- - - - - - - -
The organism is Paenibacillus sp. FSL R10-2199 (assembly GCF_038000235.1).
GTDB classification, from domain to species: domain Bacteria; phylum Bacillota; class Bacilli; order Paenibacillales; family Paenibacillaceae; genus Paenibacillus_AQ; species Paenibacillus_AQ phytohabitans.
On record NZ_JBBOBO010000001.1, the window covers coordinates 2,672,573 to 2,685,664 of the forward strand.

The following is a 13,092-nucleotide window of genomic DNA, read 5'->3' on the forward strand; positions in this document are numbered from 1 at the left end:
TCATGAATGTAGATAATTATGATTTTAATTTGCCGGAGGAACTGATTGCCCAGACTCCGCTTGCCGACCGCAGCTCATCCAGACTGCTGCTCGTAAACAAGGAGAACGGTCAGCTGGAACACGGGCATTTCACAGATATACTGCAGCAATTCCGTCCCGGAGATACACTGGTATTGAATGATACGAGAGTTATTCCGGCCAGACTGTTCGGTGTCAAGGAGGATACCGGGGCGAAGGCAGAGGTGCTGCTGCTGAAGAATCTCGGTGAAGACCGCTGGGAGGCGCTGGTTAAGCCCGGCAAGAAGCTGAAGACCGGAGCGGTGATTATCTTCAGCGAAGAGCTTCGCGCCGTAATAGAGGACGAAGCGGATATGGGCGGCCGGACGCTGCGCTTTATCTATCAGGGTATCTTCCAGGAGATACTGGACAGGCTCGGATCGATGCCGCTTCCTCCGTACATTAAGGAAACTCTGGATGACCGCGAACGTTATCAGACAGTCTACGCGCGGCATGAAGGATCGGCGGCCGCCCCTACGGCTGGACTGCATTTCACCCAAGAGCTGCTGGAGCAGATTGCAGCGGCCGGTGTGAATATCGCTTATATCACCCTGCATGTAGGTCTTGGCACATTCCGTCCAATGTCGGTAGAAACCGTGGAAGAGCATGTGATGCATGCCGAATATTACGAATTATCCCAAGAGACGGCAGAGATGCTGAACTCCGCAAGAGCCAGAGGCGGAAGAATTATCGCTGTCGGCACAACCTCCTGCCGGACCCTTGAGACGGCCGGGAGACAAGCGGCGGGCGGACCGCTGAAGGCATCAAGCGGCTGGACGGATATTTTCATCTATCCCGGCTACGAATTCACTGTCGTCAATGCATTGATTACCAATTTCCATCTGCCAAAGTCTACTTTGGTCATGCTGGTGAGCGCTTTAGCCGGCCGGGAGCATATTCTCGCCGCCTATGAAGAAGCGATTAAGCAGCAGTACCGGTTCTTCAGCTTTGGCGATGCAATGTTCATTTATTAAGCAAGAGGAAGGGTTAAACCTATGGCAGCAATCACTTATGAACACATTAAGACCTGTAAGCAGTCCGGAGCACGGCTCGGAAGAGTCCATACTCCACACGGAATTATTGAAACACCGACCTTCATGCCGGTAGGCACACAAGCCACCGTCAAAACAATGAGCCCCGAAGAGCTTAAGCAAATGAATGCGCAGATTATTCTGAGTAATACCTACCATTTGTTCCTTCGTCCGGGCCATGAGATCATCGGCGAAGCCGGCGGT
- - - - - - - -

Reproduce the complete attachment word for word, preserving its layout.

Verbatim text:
The organism is Paenibacillus sp. FSL R10-2199 (assembly GCF_038000235.1).
GTDB classification, from domain to species: domain Bacteria; phylum Bacillota; class Bacilli; order Paenibacillales; family Paenibacillaceae; genus Paenibacillus_AQ; species Paenibacillus_AQ phytohabitans.
On record NZ_JBBOBO010000001.1, the window covers coordinates 2,672,573 to 2,685,664 of the forward strand.

The following is a 13,092-nucleotide window of genomic DNA, read 5'->3' on the forward strand; positions in this document are numbered from 1 at the left end:
TCATGAATGTAGATAATTATGATTTTAATTTGCCGGAGGAACTGATTGCCCAGACTCCGCTTGCCGACCGCAGCTCATCCAGACTGCTGCTCGTAAACAAGGAGAACGGTCAGCTGGAACACGGGCATTTCACAGATATACTGCAGCAATTCCGTCCCGGAGATACACTGGTATTGAATGATACGAGAGTTATTCCGGCCAGACTGTTCGGTGTCAAGGAGGATACCGGGGCGAAGGCAGAGGTGCTGCTGCTGAAGAATCTCGGTGAAGACCGCTGGGAGGCGCTGGTTAAGCCCGGCAAGAAGCTGAAGACCGGAGCGGTGATTATCTTCAGCGAAGAGCTTCGCGCCGTAATAGAGGACGAAGCGGATATGGGCGGCCGGACGCTGCGCTTTATCTATCAGGGTATCTTCCAGGAGATACTGGACAGGCTCGGATCGATGCCGCTTCCTCCGTACATTAAGGAAACTCTGGATGACCGCGAACGTTATCAGACAGTCTACGCGCGGCATGAAGGATCGGCGGCCGCCCCTACGGCTGGACTGCATTTCACCCAAGAGCTGCTGGAGCAGATTGCAGCGGCCGGTGTGAATATCGCTTATATCACCCTGCATGTAGGTCTTGGCACATTCCGTCCAATGTCGGTAGAAACCGTGGAAGAGCATGTGATGCATGCCGAATATTACGAATTATCCCAAGAGACGGCAGAGATGCTGAACTCCGCAAGAGCCAGAGGCGGAAGAATTATCGCTGTCGGCACAACCTCCTGCCGGACCCTTGAGACGGCCGGGAGACAAGCGGCGGGCGGACCGCTGAAGGCATCAAGCGGCTGGACGGATATTTTCATCTATCCCGGCTACGAATTCACTGTCGTCAATGCATTGATTACCAATTTCCATCTGCCAAAGTCTACTTTGGTCATGCTGGTGAGCGCTTTAGCCGGCCGGGAGCATATTCTCGCCGCCTATGAAGAAGCGATTAAGCAGCAGTACCGGTTCTTCAGCTTTGGCGATGCAATGTTCATTTATTAAGCAAGAGGAAGGGTTAAACCTATGGCAGCAATCACTTATGAACACATTAAGACCTGTAAGCAGTCCGGAGCACGGCTCGGAAGAGTCCATACTCCACACGGAATTATTGAAACACCGACCTTCATGCCGGTAGGCACACAAGCCACCGTCAAAACAATGAGCCCCGAAGAGCTTAAGCAAATGAATGCGCAGATTATTCTGAGTAATACCTACCATTTGTTCCTTCGTCCGGGCCATGAGATCATCGGCGAAGCCGGCGGT